One of the most important aspects of the fission process from the viewpoint of reactor control, is the presence of delayed neutrons. A delayed neutron is a neutron emitted by an excited fission product nucleus during beta disintegration some appreciable time after the fission. How long afterward, is dependent on the half-life of the delayed neutron precursor, since the neutron emission itself occurs in a very short time. The symbol β is used to denote the total fraction of delayed neutrons.

There are many decay chains which are of significance in the emission of delayed neutrons. (Not all of these chains have been positively identified.) Correspondingly, delayed neutrons are commonly discussed as being in six groups. Each of these groups (i) are characterized by a fractional yield βi and a decay constant λi.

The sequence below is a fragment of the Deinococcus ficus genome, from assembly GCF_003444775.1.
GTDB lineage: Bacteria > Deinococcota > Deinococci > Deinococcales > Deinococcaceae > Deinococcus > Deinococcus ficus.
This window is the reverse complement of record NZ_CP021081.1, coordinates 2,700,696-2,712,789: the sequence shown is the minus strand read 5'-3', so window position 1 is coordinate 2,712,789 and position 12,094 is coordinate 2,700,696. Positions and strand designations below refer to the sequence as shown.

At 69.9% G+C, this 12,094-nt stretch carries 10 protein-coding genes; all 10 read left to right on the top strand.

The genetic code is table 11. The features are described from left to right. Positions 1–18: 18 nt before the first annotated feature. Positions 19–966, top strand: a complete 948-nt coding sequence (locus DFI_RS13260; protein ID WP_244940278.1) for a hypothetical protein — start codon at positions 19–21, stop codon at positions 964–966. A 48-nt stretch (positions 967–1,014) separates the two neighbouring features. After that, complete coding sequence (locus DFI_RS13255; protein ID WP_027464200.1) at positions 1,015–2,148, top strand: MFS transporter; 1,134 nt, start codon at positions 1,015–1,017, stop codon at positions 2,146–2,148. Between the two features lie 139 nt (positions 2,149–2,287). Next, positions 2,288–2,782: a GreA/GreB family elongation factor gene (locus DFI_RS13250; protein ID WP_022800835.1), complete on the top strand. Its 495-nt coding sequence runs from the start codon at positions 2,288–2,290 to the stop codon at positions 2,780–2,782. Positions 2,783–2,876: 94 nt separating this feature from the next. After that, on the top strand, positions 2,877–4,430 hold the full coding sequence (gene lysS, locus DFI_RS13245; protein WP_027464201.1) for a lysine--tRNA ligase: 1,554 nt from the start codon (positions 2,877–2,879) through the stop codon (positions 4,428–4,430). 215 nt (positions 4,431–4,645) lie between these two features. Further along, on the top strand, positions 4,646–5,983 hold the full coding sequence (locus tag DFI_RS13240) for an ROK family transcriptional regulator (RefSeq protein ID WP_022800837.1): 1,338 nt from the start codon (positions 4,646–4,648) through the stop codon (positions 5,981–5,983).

Table 1 lists the properties of the six known groups of delayed neutrons emitted during the fission of U-235. The fractional yield βi is the number of delayed neutrons in a reactor operating at steady state, which are due to neutron emission from decay of fission products (precursors) in group i. The total yield of delayed neutrons is the sum of the fractional values βi over all groups i. In general, delayed neutrons are more effective than prompt neutrons because they are born at somewhat lower energy compared to prompt (fission) neutrons. Thus they have a better chance to survive leakage and resonance absorption. This is accounted for by giving the delayed neutrons a higher "weight", which is realized by an upward adjustment of the yield values. The effective total delayed neutron fraction is designated βeff. The value of βeff, for a given fuel, will vary with the average energy of the neutrons producing fission. [βeff for the TRIGA using U-235 = 0.007.]